Lol, not as confident as it might seem. I am just doing what I love to do, and making music that i personally would love to hear. That it would be this successful and people would think of me as a confident producer, was also a surprise for me. I’ve been making music for ages, but mostly just fucking around. I only just discovered 2-3 years ago what music I want to dedicate myself to, so since then making music was more serious.
What was that “click” about in your head?
I listened to wavey and more experimental stuff all along, but only 2-3 years ago I finally understood what it was that got me excited in this music. In the beginning I found most electronic music excited, so also house and tool techno for instance, because it was new to me. After a while, I could make a better distinction between what I really liked, and what I just liked out of curiosity.
Around the same time you started your show, right?
I do my show for a little over 1 year now. My show motivates me to find music that isn’t fitted for the club. In the beginning I would only download songs that were suited for the club, because otherwise, I couldn’t use them. Although I found other non-dance music very beautiful, I needed to find myself a reason to pursue these tracks too, so that’s how it started.
Is it your voice on the Worries opening track? Does the idea about live show excite you?
It is my voice, actually. I’m not really interested in doing a live show at this point, though. I get easily bored from my own tracks, so doing a live show means a lot of rehearsing, performing with songs I already heard 1000000 times. Also, I really love DJ’ing, so I wanna focus on that first. I am cautiously fantasizing about starting an electronic live band though, 3-4 people with vocals, maybe guitar, drum computers and a couple of synths. But don’t get too excited because that’s more of a long term dream for me.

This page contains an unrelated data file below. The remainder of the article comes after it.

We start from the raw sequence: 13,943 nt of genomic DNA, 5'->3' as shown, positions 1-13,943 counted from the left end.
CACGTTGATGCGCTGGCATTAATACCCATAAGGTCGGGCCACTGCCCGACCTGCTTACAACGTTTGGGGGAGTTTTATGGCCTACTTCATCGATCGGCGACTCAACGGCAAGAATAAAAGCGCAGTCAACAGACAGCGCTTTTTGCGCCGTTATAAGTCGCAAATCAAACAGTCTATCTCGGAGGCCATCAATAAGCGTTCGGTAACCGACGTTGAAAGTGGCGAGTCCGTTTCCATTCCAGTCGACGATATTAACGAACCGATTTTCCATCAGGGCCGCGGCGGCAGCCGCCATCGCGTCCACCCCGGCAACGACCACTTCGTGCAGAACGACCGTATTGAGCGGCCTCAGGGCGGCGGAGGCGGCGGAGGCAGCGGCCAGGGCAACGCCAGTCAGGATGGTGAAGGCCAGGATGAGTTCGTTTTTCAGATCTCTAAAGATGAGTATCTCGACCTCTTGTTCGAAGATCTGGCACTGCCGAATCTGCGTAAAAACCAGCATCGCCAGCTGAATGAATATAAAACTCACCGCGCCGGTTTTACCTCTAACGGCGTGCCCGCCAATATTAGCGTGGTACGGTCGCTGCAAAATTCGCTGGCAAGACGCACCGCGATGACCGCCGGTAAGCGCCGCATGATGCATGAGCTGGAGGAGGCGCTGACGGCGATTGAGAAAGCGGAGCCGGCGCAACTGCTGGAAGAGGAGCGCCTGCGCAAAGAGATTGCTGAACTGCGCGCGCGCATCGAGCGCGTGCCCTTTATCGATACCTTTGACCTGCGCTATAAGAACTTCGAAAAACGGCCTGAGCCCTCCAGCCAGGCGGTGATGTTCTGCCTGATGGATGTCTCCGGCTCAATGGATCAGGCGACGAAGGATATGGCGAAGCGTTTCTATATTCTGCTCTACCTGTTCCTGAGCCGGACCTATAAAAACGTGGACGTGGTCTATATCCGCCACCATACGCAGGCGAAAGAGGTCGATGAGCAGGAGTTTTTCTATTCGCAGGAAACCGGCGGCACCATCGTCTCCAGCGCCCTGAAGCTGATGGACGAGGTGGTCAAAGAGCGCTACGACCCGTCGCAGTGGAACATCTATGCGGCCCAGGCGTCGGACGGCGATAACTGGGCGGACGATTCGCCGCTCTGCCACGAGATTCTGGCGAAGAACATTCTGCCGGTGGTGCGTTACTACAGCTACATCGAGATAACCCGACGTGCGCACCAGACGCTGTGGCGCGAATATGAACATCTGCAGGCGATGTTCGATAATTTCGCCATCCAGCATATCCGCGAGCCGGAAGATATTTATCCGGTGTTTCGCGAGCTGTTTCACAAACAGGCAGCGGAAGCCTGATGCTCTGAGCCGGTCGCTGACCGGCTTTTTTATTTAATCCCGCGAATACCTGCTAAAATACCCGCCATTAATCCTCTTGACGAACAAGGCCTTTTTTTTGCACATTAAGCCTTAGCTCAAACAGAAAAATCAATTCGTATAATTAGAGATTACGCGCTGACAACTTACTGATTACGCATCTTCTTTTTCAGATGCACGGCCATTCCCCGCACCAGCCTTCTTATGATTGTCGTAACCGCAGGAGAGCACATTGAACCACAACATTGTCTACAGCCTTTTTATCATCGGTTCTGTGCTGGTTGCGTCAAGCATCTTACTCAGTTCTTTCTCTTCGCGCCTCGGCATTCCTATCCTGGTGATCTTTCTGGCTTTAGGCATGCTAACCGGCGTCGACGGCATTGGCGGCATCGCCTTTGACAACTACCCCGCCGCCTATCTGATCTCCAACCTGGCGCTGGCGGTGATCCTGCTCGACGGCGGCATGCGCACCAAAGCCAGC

What was the first track you wrote on the Worries? The record sounds like you created a puzzle, one piece after another. Did you feel that connection in the process?
The first track was Worries, actually. After Olf (Interstellar Funk) approached me roughly a year after I made Worries, we sat down and listened to the other tracks I made in the meantime, and made a selection. When I was working on these tracks I didn’t have a particular release in mind. You could see it as a puzzle in a way, because the tracks really reflect on how I felt, and what I was interested in, during that period of time before the release. We were trying to make a selection that would reflect all of the different sounds that I pursued, but still would make a solid EP.
As a producer, can you say that you really can capture what you want to hear at this very moment in music? Is the music making always sort of improvisation or you find some idea/trick in others track and it leads you to create something on top of it?
It’s a combination, of course. What you love in music, is always inspired by other people. Without a reference point, taste doesn’t exist. And the way people produce, can inspire me to try to find out how they did something, or give me ideas to use a technique in a way that suits me. Besides this, though, I am also producing according to what I miss in music. For instance the thought: “I love wave/ebm music, how can I combine this with my love for industrial or tribal stuff.” Or „What would come out if I combine influences from this and this genre.” I am always in search of combining the sounds of music that I love with something new, make combinations that haven’t been made before. Just making another darkwave record would be boring for me personally.
Follow Job on Soundcloud